For the 17th straight year, the Norwich Family Y Gus Macker 3-on-3 basketball tournament is taking to the streets of Norwich, attracting athletes, spectators and volunteers from all over and transforming the city into “Mackerville, USA.”
Each year, the Gus Macker tournament brings in the most devoted basketball players from up and down the east coast, resulting in the city’s population of 7,000 people to more than double in size over night. Beginning Friday and continuing throughout the weekend, volunteers are sacrificing their time to make sure things run smoothly, proving that this annual sporting event has a much deeper community impact than the sport itself.
Volunteers began work early yesterday morning to snap together court flooring in the parking lots of Tops Supermarket and City Hall, and set up a series of basketball courts that span nearly quarter of a mile down East Main Street, thereby replacing downtown traffic with a basketball haven for local and visiting competitors.
“We get such tremendous community support for this every year,” said Macker volunteer Shannon Gawronski. Gawronski was only one of several volunteers working together Friday morning to construct the Macker Dream Court for weekend games. “The day before is just as much an event as the rest of the weekend,” she added.
And the community has done nothing but show support for the event over the years. This year alone, more than 400 volunteers worked throughout the year, planning, coordinating and of course, taping boundary lines to the pavement and raising basketball hoops.
“Everyone just gets so pumped up and excited about this,” explained YMCA Executive Director Jamey Mullen. “To me, this is all about community,” he said, citing tremendous amounts of help offered by local individuals and businesses that sent out additional volunteers to lend a hand during the set up process. “They all step up to volunteer because they know it’s a community event,” Mullen said.
Though admitting he’s never played in the tournament, first year Macker volunteer Justin Sawyer said everyone enjoys watching a good basketball game. Sawyer, an 18-year-old who’s lived in Norwich his entire life, recalled watching Macker games as a kid; the excitement now is the same as it was then, he said.
“I’ve always seen this as a great way of supporting the community,” claimed Sawyer. “When else do you get to see large crowds in Norwich?”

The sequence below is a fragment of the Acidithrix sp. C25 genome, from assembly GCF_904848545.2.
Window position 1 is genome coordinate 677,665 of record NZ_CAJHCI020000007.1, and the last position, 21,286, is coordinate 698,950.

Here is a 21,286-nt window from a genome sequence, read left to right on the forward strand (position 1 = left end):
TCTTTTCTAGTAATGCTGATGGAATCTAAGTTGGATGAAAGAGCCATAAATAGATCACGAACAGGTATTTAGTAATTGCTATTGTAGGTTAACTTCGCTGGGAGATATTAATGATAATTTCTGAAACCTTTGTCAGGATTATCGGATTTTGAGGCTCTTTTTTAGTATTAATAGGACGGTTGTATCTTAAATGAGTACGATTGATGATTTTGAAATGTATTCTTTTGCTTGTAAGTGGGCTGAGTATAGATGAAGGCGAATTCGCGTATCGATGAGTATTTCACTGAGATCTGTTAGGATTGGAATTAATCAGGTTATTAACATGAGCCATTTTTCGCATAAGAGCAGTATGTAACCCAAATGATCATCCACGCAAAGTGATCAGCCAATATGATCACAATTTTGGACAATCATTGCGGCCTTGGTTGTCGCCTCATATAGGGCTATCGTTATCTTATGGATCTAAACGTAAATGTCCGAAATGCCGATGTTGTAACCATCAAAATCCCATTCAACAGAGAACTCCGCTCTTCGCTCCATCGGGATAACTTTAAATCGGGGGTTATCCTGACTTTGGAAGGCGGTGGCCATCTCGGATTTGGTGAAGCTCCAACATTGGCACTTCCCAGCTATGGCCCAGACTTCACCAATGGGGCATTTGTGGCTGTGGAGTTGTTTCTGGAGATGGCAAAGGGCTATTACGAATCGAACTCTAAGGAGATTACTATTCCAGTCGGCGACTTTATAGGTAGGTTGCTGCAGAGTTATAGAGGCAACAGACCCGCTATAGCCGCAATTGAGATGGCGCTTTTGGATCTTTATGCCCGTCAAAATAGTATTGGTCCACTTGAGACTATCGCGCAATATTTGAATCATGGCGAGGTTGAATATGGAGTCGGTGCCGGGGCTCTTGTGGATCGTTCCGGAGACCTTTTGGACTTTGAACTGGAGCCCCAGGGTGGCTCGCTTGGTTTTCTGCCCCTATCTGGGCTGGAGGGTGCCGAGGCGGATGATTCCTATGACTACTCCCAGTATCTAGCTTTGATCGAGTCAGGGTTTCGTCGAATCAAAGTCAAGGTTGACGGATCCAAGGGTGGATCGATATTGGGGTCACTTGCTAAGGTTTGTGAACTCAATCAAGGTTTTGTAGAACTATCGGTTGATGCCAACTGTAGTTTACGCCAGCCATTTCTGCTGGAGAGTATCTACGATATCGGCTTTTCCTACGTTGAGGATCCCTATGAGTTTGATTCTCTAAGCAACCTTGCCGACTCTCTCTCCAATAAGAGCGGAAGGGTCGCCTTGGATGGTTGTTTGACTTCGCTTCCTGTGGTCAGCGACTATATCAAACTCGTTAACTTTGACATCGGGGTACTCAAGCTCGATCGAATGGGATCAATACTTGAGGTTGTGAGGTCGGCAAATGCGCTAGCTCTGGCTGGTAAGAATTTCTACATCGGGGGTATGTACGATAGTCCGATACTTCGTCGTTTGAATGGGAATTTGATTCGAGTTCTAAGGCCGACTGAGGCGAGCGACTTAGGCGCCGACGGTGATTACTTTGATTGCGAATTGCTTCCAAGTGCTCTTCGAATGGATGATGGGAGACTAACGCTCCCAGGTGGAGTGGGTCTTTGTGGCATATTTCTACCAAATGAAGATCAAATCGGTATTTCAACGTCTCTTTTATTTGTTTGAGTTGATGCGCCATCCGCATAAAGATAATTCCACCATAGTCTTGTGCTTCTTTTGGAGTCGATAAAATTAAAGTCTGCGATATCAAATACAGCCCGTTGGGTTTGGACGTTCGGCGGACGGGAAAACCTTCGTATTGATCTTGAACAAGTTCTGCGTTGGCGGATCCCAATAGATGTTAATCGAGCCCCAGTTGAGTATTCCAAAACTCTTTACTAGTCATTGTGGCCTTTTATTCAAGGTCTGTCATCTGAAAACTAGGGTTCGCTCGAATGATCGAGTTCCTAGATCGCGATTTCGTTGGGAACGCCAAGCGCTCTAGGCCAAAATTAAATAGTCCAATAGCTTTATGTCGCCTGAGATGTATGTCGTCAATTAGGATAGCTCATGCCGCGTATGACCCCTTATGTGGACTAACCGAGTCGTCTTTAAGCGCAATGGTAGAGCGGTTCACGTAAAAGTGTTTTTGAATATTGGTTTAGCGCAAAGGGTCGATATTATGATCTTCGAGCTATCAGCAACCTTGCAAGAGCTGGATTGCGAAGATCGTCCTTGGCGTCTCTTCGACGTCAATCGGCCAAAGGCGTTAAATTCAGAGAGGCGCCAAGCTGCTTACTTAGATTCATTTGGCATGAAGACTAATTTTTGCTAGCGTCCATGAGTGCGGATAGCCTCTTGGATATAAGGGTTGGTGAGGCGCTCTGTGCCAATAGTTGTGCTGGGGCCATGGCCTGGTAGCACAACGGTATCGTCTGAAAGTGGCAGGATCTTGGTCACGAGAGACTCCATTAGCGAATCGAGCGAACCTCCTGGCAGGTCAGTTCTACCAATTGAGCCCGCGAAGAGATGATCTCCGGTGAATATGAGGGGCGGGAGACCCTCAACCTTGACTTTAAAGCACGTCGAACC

Macker coordinator Tom Revoir, who’s organized all but the very first basketball tournament over the course of its seventeen-year history in Norwich, said that the event has only “grown bigger and better over the years.”
“This has been the pinacle sporting event in the area for 17 years,” he noted. While 427 teams are vying for the top spot in their bracket, the most important thing is not to forget it’s a weekend for family-fun, he added. “Behave yourself and have a good time ... Win or lose, it doesn’t matter; just have fun.”
While Gus Macker has undoubtedly become a community tie in the City of Norwich, local businesses non-profits are seeing the financial benefits too. Six different food vendors have claimed a spot in East Park, along with the Chenango County Farmers Market, which will have stands set up until 2 p.m. today.
Each year, the event collectively brings in well over 25,000 for area not for profit agencies, with the Norwich YMCA and its programs and services directly supported. In addition, an expected crowd that includes more than 1,700 players, gives local merchants an opportunity to showcase their venue for what’s perhaps the largest event of the year for downtown commerce.
The Gus Macker tournament will continue through Saturday before wrapping up for the day with the women’s 3-point shot competition final at 6 p.m. at center court, followed by the slam dunk competition. Events pick up again on Sunday with a prayer service at 7 a.m. Games resume at 8 a.m. and will continue until tomorrow’s final championship games.